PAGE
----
“Resogun” keeps you coming back for more on PlayStation 4


Few games have the ability to captivate audiences. Fewer more do so in a way that’s remarkably addicting by being deceptively simple. Housemarque’s “Resogun” accomplishes both in an experience that tops the PlayStation 4’s launch lineup.

As a side-scrolling shooter that echoes the enjoyment of retro-classics like “Defender” and “Datastorm,” the way “Resogun” captures the heart and soul of playing for high scores shouldn’t come as a surprise.

The game trashes the idea of 2-D play on a flat surface. Instead, “Resogun” is entirely on a cylindrical plane that adds depth to the world in what you see on screen. The game literally sends you in circles. Instead of becoming tiresome, the game flourishes as open-eyed fun that adds a fresh take on the genre.

The idea of the game is simple: control your fighter ship and shoot down an onslaught of various enemies, all while attempting to save the last humans from enemy control. You’ll use an upgradable supply of lasers, bombs and overdrive to accomplish the task.

That last statement is bold. This isn’t a full-fledged, “AAA” retail release. This is an indie game about surviving waves of enemies that surprisingly has an end.

Something about the speedy gameplay of “Resogun” just keeps you coming back for more – whether it’s to climb up the leader boards, beat yours or a friend’s high score or just to sit back and play for a while. The game offers an endless amount of re-playability within a limited amount of content. This in itself is worth all the praise.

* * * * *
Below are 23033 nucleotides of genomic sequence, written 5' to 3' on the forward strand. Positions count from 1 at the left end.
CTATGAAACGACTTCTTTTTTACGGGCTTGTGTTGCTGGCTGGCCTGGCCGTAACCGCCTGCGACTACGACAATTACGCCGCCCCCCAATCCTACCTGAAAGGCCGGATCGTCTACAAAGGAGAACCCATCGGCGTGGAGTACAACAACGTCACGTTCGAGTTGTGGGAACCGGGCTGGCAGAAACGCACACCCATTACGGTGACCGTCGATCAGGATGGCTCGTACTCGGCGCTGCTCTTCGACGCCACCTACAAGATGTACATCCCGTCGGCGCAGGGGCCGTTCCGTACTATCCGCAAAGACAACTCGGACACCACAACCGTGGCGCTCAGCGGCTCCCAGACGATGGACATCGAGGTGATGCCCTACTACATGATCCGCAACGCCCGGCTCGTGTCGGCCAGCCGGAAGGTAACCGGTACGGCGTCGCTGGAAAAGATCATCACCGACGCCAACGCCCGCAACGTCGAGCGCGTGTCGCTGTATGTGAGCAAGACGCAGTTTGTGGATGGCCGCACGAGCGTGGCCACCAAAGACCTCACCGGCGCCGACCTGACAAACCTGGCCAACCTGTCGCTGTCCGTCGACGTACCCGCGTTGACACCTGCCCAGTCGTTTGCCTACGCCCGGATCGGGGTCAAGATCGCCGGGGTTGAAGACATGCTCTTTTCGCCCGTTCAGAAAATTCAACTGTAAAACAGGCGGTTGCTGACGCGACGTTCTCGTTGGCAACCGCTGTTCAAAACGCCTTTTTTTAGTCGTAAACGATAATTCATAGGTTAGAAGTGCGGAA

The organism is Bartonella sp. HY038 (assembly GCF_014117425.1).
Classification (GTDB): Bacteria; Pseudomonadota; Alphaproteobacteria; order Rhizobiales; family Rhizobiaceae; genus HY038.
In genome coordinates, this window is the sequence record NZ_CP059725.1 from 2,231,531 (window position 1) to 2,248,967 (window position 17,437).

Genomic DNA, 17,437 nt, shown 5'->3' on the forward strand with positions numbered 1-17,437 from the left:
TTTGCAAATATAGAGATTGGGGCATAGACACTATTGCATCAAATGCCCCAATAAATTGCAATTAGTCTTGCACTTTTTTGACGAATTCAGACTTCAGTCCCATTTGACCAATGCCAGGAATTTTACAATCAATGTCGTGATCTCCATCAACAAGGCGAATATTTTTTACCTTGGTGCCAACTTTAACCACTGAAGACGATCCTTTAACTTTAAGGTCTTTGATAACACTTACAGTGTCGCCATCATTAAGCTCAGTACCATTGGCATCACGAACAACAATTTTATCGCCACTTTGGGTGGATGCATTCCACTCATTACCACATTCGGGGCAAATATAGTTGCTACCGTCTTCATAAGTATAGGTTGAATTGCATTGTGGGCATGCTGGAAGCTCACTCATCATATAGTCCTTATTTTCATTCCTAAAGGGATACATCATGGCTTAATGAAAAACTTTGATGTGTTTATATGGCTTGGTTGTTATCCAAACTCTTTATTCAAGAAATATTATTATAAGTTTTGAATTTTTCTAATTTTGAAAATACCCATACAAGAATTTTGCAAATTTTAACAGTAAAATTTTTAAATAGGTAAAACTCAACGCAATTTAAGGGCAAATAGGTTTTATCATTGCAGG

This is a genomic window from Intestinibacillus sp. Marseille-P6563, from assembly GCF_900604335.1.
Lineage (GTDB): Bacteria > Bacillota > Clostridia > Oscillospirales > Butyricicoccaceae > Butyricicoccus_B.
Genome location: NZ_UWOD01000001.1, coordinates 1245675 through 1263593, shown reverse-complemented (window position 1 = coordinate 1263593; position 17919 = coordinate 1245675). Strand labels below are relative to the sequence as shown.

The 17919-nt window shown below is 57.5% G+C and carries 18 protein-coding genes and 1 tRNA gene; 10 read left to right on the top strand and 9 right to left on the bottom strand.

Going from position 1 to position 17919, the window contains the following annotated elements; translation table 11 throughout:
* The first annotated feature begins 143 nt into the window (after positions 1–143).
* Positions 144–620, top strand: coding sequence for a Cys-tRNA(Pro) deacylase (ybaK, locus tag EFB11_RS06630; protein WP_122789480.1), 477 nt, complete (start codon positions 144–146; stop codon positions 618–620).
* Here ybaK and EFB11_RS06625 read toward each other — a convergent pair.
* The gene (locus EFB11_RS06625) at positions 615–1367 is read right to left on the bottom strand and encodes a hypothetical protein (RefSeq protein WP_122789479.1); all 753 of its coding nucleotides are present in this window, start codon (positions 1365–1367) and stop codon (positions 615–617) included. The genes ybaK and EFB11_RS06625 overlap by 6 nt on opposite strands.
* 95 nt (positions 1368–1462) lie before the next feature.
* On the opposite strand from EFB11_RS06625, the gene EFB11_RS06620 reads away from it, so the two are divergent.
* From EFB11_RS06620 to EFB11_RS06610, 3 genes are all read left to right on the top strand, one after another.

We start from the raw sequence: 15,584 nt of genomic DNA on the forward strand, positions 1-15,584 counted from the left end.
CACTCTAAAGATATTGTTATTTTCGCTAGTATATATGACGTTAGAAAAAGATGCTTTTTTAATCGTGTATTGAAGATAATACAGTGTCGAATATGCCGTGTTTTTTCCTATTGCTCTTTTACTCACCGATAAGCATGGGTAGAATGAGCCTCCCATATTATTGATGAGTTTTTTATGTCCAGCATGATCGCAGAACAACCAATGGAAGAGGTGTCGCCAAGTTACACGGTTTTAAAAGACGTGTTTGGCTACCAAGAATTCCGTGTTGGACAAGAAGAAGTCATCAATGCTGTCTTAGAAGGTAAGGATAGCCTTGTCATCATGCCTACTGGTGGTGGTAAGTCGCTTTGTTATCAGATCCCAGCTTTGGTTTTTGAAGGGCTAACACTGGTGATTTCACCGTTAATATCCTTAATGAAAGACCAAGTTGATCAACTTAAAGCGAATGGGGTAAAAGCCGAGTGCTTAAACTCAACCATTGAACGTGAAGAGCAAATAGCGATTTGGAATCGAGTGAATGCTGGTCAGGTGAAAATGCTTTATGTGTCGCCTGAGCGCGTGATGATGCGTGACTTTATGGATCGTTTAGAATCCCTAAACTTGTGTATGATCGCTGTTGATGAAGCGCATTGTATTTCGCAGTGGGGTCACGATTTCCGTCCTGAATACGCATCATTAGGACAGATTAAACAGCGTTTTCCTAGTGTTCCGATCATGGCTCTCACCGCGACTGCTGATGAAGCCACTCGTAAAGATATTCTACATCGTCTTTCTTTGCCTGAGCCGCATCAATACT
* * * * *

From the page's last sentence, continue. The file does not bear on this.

Housemarque should also be applauded for crafting a game that’s absolutely gorgeous, and one that uses the PlayStation 4’s power exceptionally well. The former is exemplified by the “Tron-like” backdrops that pop in various colors, while the latter can be seen by what’s been marketed as “voxels.”

Voxels, also known as volumetric pixels, is just simple “Resogun” terminology for when one destroys things in the environment and they fall apart into thousands of tiny, individual cubes. In fact, the game supports up to 500,000 voxels on screen at any one time, each geometrically individual from one another.

This added destruction creates some of the most satisfying, and sometimes unpredictable, moments. For instance, Boss battles in the game’s end in “Armageddon,” which is a glorious moment of colorful, voxel explosion where you’re able to put the controller down for a second and just admire the beauty on screen.

“Resogun” is a game that must be played to be fully appreciated. There’s just something about the tense feeling you get when you’re nearly swarmed by enemies and you’re able to survive and see the enemy waste in your path.

This game is a fresh reminder that games are fun. They’re not always a chore of completing missions to see the credits roll on a 60-hour story. Sometimes it’s just about fun gameplay that’ll bring you back to the roots of why you started gaming in the first place.

“Resogun” is absolutely deserving of a five out of five rating, and the title of the PlayStation 4’s most enjoyable launch title.